September 17, 2014 - Constitution Day

Nixon

This discussion examined how the Constitutional process laid out by the founders successfully tackled a crisis at the heart of American democracy, and offered lessons for today’s dysfunctional Washington; with former Congresswoman Liz Holtzman, who served on the House Judiciary Committee during Watergate; former Nixon Presidential Library Director and Head of the Tamiment Library Tim Naftali; and historian Marilyn Young of NYU.  Introduction and welcome by Dean Gabrielle Starr, College of Arts and Science of NYU.

Brademas Center

STREAM MEDIA
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Liz Holtzman

Tim Naftali

Marilyn Young


The news headlines are stark. Over a decade of American combat in Asia. Divided government grid-locking Washington. Members of Congress lashing out at an imperial presidency. Talk of impeachment!

This wasn’t 2014… but 1974, when Richard Nixon left the White House in disgrace, threatened with impeachment by the House of Representatives and a trial by the Senate he would inevitably lose. The months leading up to that resignation were a stark constitutional crisis for the republic, testing the balance of powers between the President, Congress and Supreme Court. The cover up of the Watergate break in and Nixon’s other abuses of office came to light through dogged Congressional investigation and subsequent release over years of the secret Oval Office recordings. Yet those tapes would have been destroyed and history denied the evidence of Nixon’s crimes were it not for the Presidential Recordings and Materials Preservation Act, of which John Brademas was chief author in the House; the Act declared these materials property of the people of the United States. As former Congressman and NYU President Emeritus Brademas said at the time, “Nazis burn books; Americans don’t burn books.”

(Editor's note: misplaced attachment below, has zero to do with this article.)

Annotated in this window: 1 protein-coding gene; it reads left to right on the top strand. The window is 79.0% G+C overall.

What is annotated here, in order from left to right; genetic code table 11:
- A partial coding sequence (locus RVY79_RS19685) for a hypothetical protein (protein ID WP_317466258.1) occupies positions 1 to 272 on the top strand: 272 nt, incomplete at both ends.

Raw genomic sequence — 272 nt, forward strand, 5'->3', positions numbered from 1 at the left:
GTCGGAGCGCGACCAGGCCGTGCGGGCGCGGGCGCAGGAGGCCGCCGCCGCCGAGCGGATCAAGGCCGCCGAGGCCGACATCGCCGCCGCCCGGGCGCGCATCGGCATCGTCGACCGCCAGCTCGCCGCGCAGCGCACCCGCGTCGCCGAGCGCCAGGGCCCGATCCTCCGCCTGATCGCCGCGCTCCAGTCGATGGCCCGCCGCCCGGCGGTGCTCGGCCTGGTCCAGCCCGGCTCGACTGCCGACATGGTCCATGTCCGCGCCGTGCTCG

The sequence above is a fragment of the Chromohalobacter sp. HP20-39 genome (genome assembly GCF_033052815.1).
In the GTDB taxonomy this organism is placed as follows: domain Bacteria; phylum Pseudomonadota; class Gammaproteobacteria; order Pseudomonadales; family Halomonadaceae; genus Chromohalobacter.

Gabrielle Starr

Dean Starr is a scholar of eighteenth-century British literature and of aesthetics, as well as a researcher in experimental aesthetics, using the tools of cognitive neuroscience, behavioral psychology, and the humanities together, to explore the contours of aesthetic experience. Her first book, Lyric Generations (Johns Hopkins University Press, 2004), is a history of the interrelation of lyric poetry and the early British novel, in which she argues for the need to understand the history of changes in literary form as emerging from cross-generic interactions. More recently she has engaged in empirical and theoretical work in aesthetics. Her most recent book is Feeling Beauty (MIT Press, 2013), and it explores the ways our responses to the Sister Arts of painting, poetry and music are mediated by brain-based reward processes and by the default mode network. This work has been supported by the Andrew W. Mellon Foundation in the form of a New Directions Fellowship to facilitate training in neuroscience, as well as by an NSF-ADVANCE grant (jointly with Nava Rubin) at NYU. She is currently director of a three-year, collaborative international project on brain responses to music, painting, and literary imagery.